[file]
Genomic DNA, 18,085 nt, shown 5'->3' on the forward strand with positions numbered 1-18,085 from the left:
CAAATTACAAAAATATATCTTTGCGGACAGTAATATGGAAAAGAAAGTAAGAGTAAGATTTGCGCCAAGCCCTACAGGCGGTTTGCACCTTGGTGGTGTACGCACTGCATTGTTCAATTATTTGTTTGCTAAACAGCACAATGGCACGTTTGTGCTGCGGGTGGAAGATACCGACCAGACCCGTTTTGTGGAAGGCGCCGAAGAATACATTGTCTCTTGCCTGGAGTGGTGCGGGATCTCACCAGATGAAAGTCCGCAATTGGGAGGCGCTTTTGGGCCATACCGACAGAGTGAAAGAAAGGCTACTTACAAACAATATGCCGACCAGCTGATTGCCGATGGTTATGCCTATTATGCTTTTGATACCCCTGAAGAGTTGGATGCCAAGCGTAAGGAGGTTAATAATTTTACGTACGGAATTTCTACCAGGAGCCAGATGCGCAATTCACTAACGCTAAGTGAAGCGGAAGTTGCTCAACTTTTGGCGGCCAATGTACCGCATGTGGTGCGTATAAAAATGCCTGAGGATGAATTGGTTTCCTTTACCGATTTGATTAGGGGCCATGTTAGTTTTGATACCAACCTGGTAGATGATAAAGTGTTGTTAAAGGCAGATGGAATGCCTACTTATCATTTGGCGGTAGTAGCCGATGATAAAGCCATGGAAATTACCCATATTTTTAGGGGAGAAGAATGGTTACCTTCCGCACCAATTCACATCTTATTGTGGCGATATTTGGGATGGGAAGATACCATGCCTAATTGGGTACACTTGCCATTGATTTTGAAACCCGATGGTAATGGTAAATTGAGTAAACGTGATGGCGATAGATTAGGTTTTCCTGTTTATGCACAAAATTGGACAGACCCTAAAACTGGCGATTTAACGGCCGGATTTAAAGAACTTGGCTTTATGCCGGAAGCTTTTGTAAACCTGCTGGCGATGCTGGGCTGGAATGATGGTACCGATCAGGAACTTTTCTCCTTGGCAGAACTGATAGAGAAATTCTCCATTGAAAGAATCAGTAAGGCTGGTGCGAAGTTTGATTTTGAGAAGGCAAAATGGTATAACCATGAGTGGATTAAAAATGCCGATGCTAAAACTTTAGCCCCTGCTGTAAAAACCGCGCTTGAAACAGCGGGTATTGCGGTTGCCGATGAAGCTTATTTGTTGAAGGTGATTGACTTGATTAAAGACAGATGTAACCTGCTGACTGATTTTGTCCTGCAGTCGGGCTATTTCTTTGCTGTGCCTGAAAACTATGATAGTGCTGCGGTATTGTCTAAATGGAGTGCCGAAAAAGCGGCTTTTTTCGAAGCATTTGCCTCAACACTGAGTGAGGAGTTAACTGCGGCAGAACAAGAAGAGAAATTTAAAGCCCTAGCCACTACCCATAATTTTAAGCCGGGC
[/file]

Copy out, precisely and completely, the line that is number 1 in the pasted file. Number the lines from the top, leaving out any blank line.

Genomic DNA, 18,085 nt, shown 5'->3' on the forward strand with positions numbered 1-18,085 from the left: